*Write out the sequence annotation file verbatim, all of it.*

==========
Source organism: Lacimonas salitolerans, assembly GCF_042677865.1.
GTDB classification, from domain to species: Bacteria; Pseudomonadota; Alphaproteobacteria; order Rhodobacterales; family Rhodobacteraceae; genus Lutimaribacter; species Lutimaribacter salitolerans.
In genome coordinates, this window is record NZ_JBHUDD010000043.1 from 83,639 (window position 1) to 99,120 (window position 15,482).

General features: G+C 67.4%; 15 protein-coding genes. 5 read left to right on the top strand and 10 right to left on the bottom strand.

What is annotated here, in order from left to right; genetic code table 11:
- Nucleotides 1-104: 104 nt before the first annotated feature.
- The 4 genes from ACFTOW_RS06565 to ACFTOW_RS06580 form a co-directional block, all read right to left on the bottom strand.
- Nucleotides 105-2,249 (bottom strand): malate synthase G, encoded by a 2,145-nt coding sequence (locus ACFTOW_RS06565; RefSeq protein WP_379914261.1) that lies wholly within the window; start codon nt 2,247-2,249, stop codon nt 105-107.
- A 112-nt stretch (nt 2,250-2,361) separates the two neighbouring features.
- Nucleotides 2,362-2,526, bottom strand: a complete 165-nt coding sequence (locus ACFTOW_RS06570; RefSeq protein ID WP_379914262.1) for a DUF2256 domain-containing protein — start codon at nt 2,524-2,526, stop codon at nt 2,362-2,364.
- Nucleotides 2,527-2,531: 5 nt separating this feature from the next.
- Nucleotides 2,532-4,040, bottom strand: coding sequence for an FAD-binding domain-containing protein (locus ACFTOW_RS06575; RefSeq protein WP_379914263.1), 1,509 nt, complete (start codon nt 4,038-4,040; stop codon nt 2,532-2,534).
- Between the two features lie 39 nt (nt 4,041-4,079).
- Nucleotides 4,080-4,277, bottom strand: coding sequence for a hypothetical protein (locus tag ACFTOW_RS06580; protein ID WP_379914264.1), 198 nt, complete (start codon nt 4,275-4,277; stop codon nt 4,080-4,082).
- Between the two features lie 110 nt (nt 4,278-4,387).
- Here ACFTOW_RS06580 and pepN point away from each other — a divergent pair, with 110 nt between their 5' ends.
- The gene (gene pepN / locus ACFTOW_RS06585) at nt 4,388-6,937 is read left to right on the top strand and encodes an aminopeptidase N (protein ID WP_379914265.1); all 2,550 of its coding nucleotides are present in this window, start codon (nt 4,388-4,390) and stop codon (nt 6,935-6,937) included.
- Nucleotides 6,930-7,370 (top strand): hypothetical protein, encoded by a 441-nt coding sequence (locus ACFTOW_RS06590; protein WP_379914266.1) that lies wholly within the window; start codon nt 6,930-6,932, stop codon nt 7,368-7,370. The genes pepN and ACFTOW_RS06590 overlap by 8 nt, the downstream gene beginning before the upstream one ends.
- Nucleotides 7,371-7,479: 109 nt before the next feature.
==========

Source organism: Lacimonas salitolerans, assembly GCF_042677865.1.
GTDB classification, from domain to species: Bacteria; Pseudomonadota; Alphaproteobacteria; order Rhodobacterales; family Rhodobacteraceae; genus Lutimaribacter; species Lutimaribacter salitolerans.
In genome coordinates, this window is record NZ_JBHUDD010000043.1 from 83,639 (window position 1) to 99,120 (window position 15,482).

General features: G+C 67.4%; 15 protein-coding genes. 5 read left to right on the top strand and 10 right to left on the bottom strand.

What is annotated here, in order from left to right; genetic code table 11:
- Nucleotides 1-104: 104 nt before the first annotated feature.
- The 4 genes from ACFTOW_RS06565 to ACFTOW_RS06580 form a co-directional block, all read right to left on the bottom strand.
- Nucleotides 105-2,249 (bottom strand): malate synthase G, encoded by a 2,145-nt coding sequence (locus ACFTOW_RS06565; RefSeq protein WP_379914261.1) that lies wholly within the window; start codon nt 2,247-2,249, stop codon nt 105-107.
- A 112-nt stretch (nt 2,250-2,361) separates the two neighbouring features.
- Nucleotides 2,362-2,526, bottom strand: a complete 165-nt coding sequence (locus ACFTOW_RS06570; RefSeq protein ID WP_379914262.1) for a DUF2256 domain-containing protein — start codon at nt 2,524-2,526, stop codon at nt 2,362-2,364.
- Nucleotides 2,527-2,531: 5 nt separating this feature from the next.
- Nucleotides 2,532-4,040, bottom strand: coding sequence for an FAD-binding domain-containing protein (locus ACFTOW_RS06575; RefSeq protein WP_379914263.1), 1,509 nt, complete (start codon nt 4,038-4,040; stop codon nt 2,532-2,534).
- Between the two features lie 39 nt (nt 4,041-4,079).
- Nucleotides 4,080-4,277, bottom strand: coding sequence for a hypothetical protein (locus tag ACFTOW_RS06580; protein ID WP_379914264.1), 198 nt, complete (start codon nt 4,275-4,277; stop codon nt 4,080-4,082).
- Between the two features lie 110 nt (nt 4,278-4,387).
- Here ACFTOW_RS06580 and pepN point away from each other — a divergent pair, with 110 nt between their 5' ends.
- The gene (gene pepN / locus ACFTOW_RS06585) at nt 4,388-6,937 is read left to right on the top strand and encodes an aminopeptidase N (protein ID WP_379914265.1); all 2,550 of its coding nucleotides are present in this window, start codon (nt 4,388-4,390) and stop codon (nt 6,935-6,937) included.
- Nucleotides 6,930-7,370 (top strand): hypothetical protein, encoded by a 441-nt coding sequence (locus ACFTOW_RS06590; protein WP_379914266.1) that lies wholly within the window; start codon nt 6,930-6,932, stop codon nt 7,368-7,370. The genes pepN and ACFTOW_RS06590 overlap by 8 nt, the downstream gene beginning before the upstream one ends.
- Nucleotides 7,371-7,479: 109 nt before the next feature.